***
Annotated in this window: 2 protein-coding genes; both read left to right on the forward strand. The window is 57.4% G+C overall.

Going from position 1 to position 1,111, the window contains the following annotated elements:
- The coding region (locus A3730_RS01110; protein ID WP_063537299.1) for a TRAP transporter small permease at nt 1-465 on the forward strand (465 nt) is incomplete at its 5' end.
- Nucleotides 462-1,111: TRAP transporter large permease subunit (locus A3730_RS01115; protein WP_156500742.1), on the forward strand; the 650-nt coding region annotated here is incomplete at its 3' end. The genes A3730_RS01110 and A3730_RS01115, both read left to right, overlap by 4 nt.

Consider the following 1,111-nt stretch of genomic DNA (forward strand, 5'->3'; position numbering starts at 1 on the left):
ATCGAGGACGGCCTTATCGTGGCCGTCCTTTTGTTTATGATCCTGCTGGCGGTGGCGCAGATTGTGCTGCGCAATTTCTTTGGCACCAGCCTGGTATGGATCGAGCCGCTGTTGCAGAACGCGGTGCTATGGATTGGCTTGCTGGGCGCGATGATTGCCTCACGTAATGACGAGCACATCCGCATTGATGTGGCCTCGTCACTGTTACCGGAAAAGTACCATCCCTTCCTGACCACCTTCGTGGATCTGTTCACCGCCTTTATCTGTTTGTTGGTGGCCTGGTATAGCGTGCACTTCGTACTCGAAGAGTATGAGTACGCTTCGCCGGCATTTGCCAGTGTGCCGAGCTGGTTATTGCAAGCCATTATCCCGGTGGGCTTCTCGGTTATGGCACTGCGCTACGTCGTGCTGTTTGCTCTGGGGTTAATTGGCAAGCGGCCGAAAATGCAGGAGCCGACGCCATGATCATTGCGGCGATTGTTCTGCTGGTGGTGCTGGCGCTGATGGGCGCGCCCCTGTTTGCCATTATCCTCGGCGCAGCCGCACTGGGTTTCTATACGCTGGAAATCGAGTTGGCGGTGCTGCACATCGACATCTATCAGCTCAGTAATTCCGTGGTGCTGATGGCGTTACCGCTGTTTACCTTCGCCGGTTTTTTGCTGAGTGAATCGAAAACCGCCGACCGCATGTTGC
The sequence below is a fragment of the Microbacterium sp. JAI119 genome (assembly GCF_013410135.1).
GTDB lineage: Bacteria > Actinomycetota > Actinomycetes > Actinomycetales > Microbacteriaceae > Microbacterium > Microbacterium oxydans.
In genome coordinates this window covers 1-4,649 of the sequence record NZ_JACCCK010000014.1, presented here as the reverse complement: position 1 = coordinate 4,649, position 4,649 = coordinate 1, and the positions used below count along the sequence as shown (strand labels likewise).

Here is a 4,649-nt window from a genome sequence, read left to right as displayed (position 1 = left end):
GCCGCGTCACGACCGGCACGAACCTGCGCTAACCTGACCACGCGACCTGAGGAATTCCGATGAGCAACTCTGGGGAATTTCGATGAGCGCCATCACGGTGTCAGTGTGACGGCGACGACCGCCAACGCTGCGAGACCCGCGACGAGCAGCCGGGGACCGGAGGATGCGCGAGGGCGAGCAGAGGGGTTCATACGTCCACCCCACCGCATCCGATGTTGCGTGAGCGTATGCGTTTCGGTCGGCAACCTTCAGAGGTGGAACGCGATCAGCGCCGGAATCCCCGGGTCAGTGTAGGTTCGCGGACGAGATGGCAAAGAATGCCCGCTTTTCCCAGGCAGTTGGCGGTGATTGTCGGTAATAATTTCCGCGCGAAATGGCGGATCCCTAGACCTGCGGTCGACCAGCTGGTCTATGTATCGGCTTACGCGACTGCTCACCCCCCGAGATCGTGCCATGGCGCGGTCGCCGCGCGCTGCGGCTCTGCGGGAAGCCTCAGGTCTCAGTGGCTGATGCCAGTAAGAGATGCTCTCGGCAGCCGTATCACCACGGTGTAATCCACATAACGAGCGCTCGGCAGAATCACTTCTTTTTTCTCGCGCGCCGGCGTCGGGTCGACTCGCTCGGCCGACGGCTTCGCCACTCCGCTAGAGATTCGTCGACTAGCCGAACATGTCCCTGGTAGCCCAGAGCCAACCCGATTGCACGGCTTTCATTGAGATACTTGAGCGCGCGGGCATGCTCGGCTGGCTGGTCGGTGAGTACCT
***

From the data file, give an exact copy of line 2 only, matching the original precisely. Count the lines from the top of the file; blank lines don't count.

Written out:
Going from position 1 to position 1,111, the window contains the following annotated elements: